Fascinated By Fungi
Fascinated By Fungi
Just after school starts in autumn, big round puffball mushrooms pop up overnight, looking as if somebody scattered freshly baked buns in the yard.
As a kid, I remember the field where the neighborhood played baseball was a prime spot for puffballs. We called them smoke bombs and checked them daily after school. If they were white or mushy inside we’d wait. When they were finally dry, we stomped on them. Clouds of spores exploded into the air like brown smoke.
Puffballs come in various sizes and shapes. Some resemble cupcakes, skulls, or pincushions. Some grow singly in woods or fields, others in clumps on dead wood. One of the prettiest is the earthstar, a quarter-sized fungus that often pops up in bark mulch around flowerbeds or under a rotting dead tree. Earthstars start out like small puffballs but their tough outer husk eventually splits several ways. The husk peels back and the fungus resembles a tiny gray sunburst. Like other puffballs, the inside sack releases a cloud of spores when it dries out.
Giant puffballs, Calvatia gigantica, range from softball- to cantaloupe-size. Many grow bigger. A friend recently brought me a giant puffball she picked that was the size of a basketball.
Giant puffballs are covered with an outer rind that is whitish to light golden brown. If you cut one open, there are no traces of stem or gills. The fresh inside is solid white with a firmness like Styrofoam. In a day or two it turns yellow and mushy, then becomes a sickly green slime. After the puffball dries, its insides are a purplish-brown honeycomb that, when broken open, releases powdery spores.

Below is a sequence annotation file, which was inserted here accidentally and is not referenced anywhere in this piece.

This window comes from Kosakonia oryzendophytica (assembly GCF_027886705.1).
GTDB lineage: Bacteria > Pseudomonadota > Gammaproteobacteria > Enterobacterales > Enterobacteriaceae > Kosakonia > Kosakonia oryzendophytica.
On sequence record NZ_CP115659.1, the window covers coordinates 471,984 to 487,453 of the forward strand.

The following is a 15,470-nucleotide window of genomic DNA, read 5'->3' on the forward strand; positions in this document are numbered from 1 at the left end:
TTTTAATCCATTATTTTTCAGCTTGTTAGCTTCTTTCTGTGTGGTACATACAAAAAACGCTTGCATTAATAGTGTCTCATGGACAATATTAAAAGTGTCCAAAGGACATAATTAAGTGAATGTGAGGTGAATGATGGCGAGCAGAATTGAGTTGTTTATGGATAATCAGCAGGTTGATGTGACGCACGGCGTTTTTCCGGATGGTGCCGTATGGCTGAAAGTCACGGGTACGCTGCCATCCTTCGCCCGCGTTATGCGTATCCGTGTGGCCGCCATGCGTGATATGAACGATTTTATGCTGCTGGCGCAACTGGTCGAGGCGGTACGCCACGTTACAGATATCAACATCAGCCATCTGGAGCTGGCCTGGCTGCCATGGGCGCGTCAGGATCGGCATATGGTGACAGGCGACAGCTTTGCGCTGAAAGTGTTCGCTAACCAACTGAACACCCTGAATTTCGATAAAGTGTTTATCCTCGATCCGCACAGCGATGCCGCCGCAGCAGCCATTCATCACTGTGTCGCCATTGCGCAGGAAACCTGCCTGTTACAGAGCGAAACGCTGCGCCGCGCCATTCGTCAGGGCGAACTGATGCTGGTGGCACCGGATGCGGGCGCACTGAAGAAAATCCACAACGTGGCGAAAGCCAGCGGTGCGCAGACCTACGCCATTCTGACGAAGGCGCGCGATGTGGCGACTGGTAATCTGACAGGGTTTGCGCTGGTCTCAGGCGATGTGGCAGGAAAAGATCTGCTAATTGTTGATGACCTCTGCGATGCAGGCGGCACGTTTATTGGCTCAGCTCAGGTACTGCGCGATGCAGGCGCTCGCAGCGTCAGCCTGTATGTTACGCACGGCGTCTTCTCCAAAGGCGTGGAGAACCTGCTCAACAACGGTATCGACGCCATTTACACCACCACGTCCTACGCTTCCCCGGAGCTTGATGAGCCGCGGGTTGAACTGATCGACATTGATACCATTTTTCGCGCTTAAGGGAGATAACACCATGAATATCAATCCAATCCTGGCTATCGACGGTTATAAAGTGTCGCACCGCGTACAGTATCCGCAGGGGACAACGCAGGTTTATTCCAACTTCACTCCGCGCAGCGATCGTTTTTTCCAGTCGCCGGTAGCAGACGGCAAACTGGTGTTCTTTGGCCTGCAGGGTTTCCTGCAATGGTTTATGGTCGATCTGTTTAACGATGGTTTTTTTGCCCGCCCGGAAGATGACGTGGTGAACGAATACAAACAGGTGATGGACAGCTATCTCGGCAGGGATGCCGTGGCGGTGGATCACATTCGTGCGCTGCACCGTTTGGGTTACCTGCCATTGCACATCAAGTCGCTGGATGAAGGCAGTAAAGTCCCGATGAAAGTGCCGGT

I don’t recommend eating anything that grows in the wild. The edible giant puffball is one of a quartet of mushrooms known as the foolproof four: giant puffball, common morel, shaggy mane, and sulfur shelf. However, nature is NOT foolproof. Each of these four mushrooms looks like others that, while not deadly, might make you wish you were dead after you ate them.
Before eating any wild mushroom, know three things: exactly what kind you have, what poisonous mushroom species it resembles, and how to tell the difference. In short, become a mushroom expert first, then a mushroom eater.
Fungi are fascinating. Once placed in the plant kingdom, fungi now belong to a kingdom of their own because they share more of certain characteristics with animals. The mushroom you see above ground is just the fruiting part. A fungus is actually a network of white threads just under the surface of the soil. These threads connect with each other and with other plants—even the biggest trees.
Scientists have long known that fungi get their nutrients from other plants. Only recently they discovered that this interconnecting network, called the mycelium, allows fungi to exchange nutrients with green plants. In fact, all plants depend upon fungi to get many nutrients vital to their survival. Certain species of mushroom contain nutrients vital to the human immune system.
A pair of young American researchers recently discovered that under laboratory conditions, mycelium from certain mushrooms perpetuates itself and grows into a hard polymer that rivals plastics. This completely organic substance is now being molded into packing material and household objects. My wife just bought a kitchen utensil made of it. It looks and feels like hard plastic, but is completely recyclable.
Mushrooms may save the world!